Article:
Florida isn’t solidly Republican but a mix of Democrat, Republican, Reform, Green, and I’m not sure what else. Each county runs its own voting organization through its own bureaucracy, employing its own methods for conducting an election. No two counties are alike; the staff of one can be technical wizards, while the adjoining ones are clueless.

Political preference isn’t a marker for technical ability; the poorly programmed Florida machines could as easily have miscounted Democrat, Green, Reform, or all votes, thus invalidating the results in all races, including any candidate and referendum.

I was an election judge last Nov. 5 in a Texas county that misprogrammed its voting machines. If you voted a straight party ticket—for any party—your votes were not properly applied. It was a bone-headed mistake by the election staff, forgetting to verify that party-line voting worked correctly; this simple mistake was found by a technician troubleshooting a failed voting machine.

It’s difficult getting people to volunteer for Election Day duty; it’s boring work. In my county, the Democrats and the Republicans normally trade clerks between precincts; volunteers may be asked to help the other party in different precincts as needed. That Florida should have the same problem isn’t surprising or unusual. It’s a feature of the volunteer nature of the U.S. election process.

None of the errors cited by Rebecca Mercuri in her "Inside Risks" column ("Florida 2002:Sluggish System, Vanishing Votes," Nov. 2002) can be laid at the doorstep of any party; blame lies in the speed new technology was introduced into a system that didn’t realize how profound the changes would be and had no time to become fully aware of the limitations and quirks of the machines. The matter of the Sequoia machines being sold on condition that no details of their operation be revealed has nothing to do with politics—except inside Sequoia Corp.

Any industry or business adopting a new method of operation experiences a learning curve—the process of understanding why an error happened and remembering never to cause it again. Florida, embarrassed by the mistakes of the 2000 election, chose to completely change its election counting process. That the next election was a sorry mess shouldn’t have surprised anyone; no great project ever began perfectly.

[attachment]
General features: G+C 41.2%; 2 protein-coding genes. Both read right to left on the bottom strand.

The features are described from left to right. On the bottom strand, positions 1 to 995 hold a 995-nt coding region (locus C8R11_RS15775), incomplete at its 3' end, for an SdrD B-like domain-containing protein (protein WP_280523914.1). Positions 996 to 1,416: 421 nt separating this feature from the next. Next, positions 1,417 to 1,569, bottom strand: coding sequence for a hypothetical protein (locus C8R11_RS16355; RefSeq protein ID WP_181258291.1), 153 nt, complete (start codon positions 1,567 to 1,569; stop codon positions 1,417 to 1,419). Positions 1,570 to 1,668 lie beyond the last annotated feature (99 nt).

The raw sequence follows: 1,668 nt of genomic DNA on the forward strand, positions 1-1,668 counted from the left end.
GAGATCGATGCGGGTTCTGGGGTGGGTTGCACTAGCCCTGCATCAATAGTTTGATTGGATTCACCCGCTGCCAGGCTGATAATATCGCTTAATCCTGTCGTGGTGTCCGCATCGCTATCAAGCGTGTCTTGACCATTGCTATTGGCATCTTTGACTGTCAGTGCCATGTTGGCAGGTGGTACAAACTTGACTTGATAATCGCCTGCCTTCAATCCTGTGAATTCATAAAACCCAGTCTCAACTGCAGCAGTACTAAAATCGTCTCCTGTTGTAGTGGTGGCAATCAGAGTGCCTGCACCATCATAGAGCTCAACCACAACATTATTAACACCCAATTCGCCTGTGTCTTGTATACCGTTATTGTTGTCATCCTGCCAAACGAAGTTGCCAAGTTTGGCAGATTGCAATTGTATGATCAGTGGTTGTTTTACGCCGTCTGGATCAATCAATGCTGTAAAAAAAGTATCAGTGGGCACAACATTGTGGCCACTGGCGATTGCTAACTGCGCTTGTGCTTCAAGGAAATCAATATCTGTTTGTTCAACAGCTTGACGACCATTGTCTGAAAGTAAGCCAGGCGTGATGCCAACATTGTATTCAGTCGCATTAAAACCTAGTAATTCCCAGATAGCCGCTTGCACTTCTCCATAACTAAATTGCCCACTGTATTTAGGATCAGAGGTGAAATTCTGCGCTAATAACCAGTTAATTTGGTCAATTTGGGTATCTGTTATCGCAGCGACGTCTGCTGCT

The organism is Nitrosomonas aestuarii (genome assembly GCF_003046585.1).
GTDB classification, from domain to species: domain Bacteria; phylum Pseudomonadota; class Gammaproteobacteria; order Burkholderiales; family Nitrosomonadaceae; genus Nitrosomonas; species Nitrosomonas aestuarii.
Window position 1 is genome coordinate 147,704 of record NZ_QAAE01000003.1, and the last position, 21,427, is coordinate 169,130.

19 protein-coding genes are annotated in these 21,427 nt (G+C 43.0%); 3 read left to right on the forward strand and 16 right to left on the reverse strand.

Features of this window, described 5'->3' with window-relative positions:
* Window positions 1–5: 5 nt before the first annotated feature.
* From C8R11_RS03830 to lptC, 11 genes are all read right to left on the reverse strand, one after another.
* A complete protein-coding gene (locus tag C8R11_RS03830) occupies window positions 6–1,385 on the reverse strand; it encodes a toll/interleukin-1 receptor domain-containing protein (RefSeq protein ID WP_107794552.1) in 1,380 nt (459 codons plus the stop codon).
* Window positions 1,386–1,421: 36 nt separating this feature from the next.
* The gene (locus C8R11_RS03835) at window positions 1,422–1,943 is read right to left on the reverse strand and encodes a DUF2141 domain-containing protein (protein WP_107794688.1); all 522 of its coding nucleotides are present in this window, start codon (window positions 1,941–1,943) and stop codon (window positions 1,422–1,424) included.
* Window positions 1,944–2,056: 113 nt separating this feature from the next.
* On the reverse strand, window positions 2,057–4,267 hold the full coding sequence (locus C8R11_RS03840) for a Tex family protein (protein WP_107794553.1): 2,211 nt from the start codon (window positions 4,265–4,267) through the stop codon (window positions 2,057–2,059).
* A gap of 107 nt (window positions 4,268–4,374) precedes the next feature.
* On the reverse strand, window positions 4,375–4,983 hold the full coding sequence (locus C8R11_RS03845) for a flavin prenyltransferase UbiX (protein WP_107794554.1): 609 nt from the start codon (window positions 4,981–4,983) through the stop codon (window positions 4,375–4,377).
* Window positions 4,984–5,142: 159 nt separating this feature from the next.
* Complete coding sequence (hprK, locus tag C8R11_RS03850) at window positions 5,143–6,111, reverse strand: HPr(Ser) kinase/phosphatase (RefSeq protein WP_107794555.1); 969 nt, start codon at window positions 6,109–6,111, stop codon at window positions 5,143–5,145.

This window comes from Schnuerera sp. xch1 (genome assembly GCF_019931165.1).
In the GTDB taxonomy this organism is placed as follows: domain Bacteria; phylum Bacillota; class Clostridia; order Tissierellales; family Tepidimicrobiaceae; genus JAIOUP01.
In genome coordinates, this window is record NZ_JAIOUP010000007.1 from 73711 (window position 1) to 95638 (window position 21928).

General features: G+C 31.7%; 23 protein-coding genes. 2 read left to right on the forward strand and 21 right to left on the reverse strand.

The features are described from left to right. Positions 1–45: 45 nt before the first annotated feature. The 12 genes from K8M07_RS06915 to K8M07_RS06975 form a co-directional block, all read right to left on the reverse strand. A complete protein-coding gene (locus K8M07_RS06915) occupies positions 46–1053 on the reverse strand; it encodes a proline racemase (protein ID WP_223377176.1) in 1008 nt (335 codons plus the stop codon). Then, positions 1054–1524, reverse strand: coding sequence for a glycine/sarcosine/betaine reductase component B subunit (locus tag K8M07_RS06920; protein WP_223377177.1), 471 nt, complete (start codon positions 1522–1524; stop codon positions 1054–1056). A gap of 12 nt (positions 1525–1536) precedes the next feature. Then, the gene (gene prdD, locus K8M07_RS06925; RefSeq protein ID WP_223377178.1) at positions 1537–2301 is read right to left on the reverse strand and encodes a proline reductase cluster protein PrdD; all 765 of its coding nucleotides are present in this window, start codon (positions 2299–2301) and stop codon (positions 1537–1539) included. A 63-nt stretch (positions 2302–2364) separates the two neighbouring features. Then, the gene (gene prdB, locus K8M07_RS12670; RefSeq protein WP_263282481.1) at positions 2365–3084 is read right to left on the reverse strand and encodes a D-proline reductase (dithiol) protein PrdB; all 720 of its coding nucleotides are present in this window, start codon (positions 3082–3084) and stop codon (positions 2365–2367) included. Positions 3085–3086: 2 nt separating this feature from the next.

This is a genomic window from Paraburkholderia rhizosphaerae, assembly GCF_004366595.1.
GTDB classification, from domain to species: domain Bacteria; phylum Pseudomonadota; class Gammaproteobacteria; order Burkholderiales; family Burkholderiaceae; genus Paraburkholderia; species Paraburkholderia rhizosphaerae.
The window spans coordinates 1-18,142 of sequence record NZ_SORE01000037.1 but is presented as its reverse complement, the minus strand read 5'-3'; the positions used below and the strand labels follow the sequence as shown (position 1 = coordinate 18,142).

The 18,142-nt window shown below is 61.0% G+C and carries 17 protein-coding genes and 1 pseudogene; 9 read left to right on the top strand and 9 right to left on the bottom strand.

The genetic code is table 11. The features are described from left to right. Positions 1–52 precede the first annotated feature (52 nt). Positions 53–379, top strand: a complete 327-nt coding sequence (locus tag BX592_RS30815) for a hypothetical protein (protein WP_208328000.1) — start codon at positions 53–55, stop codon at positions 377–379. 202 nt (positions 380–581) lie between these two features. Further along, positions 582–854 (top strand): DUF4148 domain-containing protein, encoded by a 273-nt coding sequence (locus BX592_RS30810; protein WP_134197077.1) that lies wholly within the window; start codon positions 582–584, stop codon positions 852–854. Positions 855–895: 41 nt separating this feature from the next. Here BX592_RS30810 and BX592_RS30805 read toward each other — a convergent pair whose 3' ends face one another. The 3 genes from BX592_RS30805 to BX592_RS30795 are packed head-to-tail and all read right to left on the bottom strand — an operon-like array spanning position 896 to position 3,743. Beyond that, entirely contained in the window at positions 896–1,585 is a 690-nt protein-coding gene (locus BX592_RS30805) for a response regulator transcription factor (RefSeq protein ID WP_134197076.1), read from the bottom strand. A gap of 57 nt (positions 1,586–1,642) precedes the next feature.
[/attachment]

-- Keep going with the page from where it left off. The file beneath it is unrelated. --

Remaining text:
Richard Molpus
Dallas, TX

Mercuri Responds:

Richard Molpus makes an erroneous assumption that I was somehow blaming "Republicans" for Florida’s election system problems. The word "Republican" was used exactly once in my column, in a factual connection to the misprogramming of optical ballot scanning data. It was not intended as a slur against a particular party. In the Boca Raton case I mentioned, Danciu is a Republican. I intended to make the point that all parties are equally at risk of having election data mishandled by unauditable voting systems.

The misprogramming of the Texas straight-party tickets was not, as Mr. Molpus asserts, "a bone-headed mistake" but a result of the complete lack of regulation and control of the auditing and testing of voting systems in the U.S. Despite the $4 billion now authorized by the Help America Vote Act, there is still no mandate that voting systems be examined in a methodical way to eliminate such errors. With the proliferation of unauditable and trade-secret-protected voting systems, such mistakes are more difficult to find (except in the most flagrant cases, where huge numbers of votes are somehow "missing") and more difficult to prevent.

I do not accept that "adaptation and training" or "understanding the limitations and quirks of the machines" is an acceptable substitute for good engineering practice, most thrown aside in the vendors’ rush to put new products in the hands of county officials with tax dollars to burn.

Molpus completely misunderstood the Sequoia lawsuit. Sequoia did not support lawsuits against election officials; rather, one of Sequoia’s top sales executives was indicted and convicted for his participation in an $8 million bribery scandal. If Molpus checks his facts, he’ll see that rather than being rebuked, Sequoia is being rewarded with new contracts.

Theresa LePore, the same election official who signed the trade-secret contract for new machines in Palm Beach and who authorized inspection of those machines prior to the election by testing only the first candidate in each race, was rewarded by Florida Governor Jeb Bush with an appointment to the state’s Select Task Force on Election Procedures (see Palm Beach Post, Nov. 25, 2002). Thus, Florida can look forward to more secret elections, with inappropriate and insufficient equipment testing for years to come. Sadly, other states (like Texas) seem to be following suit.